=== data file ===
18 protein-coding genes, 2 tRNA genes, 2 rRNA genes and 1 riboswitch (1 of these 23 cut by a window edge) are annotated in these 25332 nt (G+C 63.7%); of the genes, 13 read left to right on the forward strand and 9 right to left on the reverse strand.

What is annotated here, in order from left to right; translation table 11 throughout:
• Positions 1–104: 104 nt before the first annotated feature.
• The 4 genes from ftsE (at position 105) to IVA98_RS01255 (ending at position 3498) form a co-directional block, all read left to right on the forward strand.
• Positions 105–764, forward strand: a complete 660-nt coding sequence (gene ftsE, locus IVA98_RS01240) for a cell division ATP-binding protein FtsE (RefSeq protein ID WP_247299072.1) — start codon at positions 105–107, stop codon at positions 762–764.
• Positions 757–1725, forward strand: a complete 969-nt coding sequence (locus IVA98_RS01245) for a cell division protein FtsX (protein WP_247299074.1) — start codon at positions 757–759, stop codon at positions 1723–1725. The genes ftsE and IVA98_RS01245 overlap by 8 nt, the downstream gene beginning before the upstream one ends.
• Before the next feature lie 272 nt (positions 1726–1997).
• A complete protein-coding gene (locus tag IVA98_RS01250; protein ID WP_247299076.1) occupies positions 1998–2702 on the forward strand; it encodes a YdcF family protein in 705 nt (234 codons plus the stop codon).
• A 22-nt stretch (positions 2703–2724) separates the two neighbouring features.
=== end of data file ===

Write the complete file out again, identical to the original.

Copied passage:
18 protein-coding genes, 2 tRNA genes, 2 rRNA genes and 1 riboswitch (1 of these 23 cut by a window edge) are annotated in these 25332 nt (G+C 63.7%); of the genes, 13 read left to right on the forward strand and 9 right to left on the reverse strand.

What is annotated here, in order from left to right; translation table 11 throughout:
• Positions 1–104: 104 nt before the first annotated feature.
• The 4 genes from ftsE (at position 105) to IVA98_RS01255 (ending at position 3498) form a co-directional block, all read left to right on the forward strand.
• Positions 105–764, forward strand: a complete 660-nt coding sequence (gene ftsE, locus IVA98_RS01240) for a cell division ATP-binding protein FtsE (RefSeq protein ID WP_247299072.1) — start codon at positions 105–107, stop codon at positions 762–764.
• Positions 757–1725, forward strand: a complete 969-nt coding sequence (locus IVA98_RS01245) for a cell division protein FtsX (protein WP_247299074.1) — start codon at positions 757–759, stop codon at positions 1723–1725. The genes ftsE and IVA98_RS01245 overlap by 8 nt, the downstream gene beginning before the upstream one ends.
• Before the next feature lie 272 nt (positions 1726–1997).
• A complete protein-coding gene (locus tag IVA98_RS01250; protein ID WP_247299076.1) occupies positions 1998–2702 on the forward strand; it encodes a YdcF family protein in 705 nt (234 codons plus the stop codon).
• A 22-nt stretch (positions 2703–2724) separates the two neighbouring features.